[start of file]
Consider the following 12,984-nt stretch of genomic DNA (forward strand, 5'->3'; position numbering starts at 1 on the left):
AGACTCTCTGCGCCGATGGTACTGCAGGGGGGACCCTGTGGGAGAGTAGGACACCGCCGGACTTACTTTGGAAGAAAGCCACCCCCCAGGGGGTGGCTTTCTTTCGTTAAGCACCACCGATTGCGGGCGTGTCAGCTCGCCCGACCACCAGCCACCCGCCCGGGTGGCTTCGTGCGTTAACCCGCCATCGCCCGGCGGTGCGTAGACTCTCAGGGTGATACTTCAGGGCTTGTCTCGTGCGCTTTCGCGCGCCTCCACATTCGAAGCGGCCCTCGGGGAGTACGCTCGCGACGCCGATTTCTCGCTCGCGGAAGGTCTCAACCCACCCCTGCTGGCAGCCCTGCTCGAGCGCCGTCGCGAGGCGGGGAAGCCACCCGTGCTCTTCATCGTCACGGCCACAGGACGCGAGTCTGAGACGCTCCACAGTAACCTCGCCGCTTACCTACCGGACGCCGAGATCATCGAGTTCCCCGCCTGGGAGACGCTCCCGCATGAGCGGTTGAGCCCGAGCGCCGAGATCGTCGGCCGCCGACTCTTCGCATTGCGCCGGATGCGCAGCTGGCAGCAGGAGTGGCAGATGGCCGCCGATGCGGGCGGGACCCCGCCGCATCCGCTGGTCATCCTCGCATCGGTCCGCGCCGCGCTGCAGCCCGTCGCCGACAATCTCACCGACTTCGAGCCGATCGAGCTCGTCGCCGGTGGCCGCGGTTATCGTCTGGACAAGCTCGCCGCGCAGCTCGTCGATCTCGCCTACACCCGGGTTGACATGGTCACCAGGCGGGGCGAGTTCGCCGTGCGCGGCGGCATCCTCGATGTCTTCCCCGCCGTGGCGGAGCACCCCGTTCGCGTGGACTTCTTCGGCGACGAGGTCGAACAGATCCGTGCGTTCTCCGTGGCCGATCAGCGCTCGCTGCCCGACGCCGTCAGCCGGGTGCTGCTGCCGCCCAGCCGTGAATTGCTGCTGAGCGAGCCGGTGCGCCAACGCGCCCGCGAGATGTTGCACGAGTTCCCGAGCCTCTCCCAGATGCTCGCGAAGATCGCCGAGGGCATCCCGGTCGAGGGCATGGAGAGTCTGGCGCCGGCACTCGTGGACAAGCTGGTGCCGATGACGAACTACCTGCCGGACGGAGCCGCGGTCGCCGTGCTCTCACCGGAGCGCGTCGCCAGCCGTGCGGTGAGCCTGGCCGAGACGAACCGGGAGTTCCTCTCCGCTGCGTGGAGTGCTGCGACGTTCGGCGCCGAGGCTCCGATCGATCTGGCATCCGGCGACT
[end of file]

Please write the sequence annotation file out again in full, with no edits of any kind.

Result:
Consider the following 12,984-nt stretch of genomic DNA (forward strand, 5'->3'; position numbering starts at 1 on the left):
AGACTCTCTGCGCCGATGGTACTGCAGGGGGGACCCTGTGGGAGAGTAGGACACCGCCGGACTTACTTTGGAAGAAAGCCACCCCCCAGGGGGTGGCTTTCTTTCGTTAAGCACCACCGATTGCGGGCGTGTCAGCTCGCCCGACCACCAGCCACCCGCCCGGGTGGCTTCGTGCGTTAACCCGCCATCGCCCGGCGGTGCGTAGACTCTCAGGGTGATACTTCAGGGCTTGTCTCGTGCGCTTTCGCGCGCCTCCACATTCGAAGCGGCCCTCGGGGAGTACGCTCGCGACGCCGATTTCTCGCTCGCGGAAGGTCTCAACCCACCCCTGCTGGCAGCCCTGCTCGAGCGCCGTCGCGAGGCGGGGAAGCCACCCGTGCTCTTCATCGTCACGGCCACAGGACGCGAGTCTGAGACGCTCCACAGTAACCTCGCCGCTTACCTACCGGACGCCGAGATCATCGAGTTCCCCGCCTGGGAGACGCTCCCGCATGAGCGGTTGAGCCCGAGCGCCGAGATCGTCGGCCGCCGACTCTTCGCATTGCGCCGGATGCGCAGCTGGCAGCAGGAGTGGCAGATGGCCGCCGATGCGGGCGGGACCCCGCCGCATCCGCTGGTCATCCTCGCATCGGTCCGCGCCGCGCTGCAGCCCGTCGCCGACAATCTCACCGACTTCGAGCCGATCGAGCTCGTCGCCGGTGGCCGCGGTTATCGTCTGGACAAGCTCGCCGCGCAGCTCGTCGATCTCGCCTACACCCGGGTTGACATGGTCACCAGGCGGGGCGAGTTCGCCGTGCGCGGCGGCATCCTCGATGTCTTCCCCGCCGTGGCGGAGCACCCCGTTCGCGTGGACTTCTTCGGCGACGAGGTCGAACAGATCCGTGCGTTCTCCGTGGCCGATCAGCGCTCGCTGCCCGACGCCGTCAGCCGGGTGCTGCTGCCGCCCAGCCGTGAATTGCTGCTGAGCGAGCCGGTGCGCCAACGCGCCCGCGAGATGTTGCACGAGTTCCCGAGCCTCTCCCAGATGCTCGCGAAGATCGCCGAGGGCATCCCGGTCGAGGGCATGGAGAGTCTGGCGCCGGCACTCGTGGACAAGCTGGTGCCGATGACGAACTACCTGCCGGACGGAGCCGCGGTCGCCGTGCTCTCACCGGAGCGCGTCGCCAGCCGTGCGGTGAGCCTGGCCGAGACGAACCGGGAGTTCCTCTCCGCTGCGTGGAGTGCTGCGACGTTCGGCGCCGAGGCTCCGATCGATCTGGCATCCGGCGACT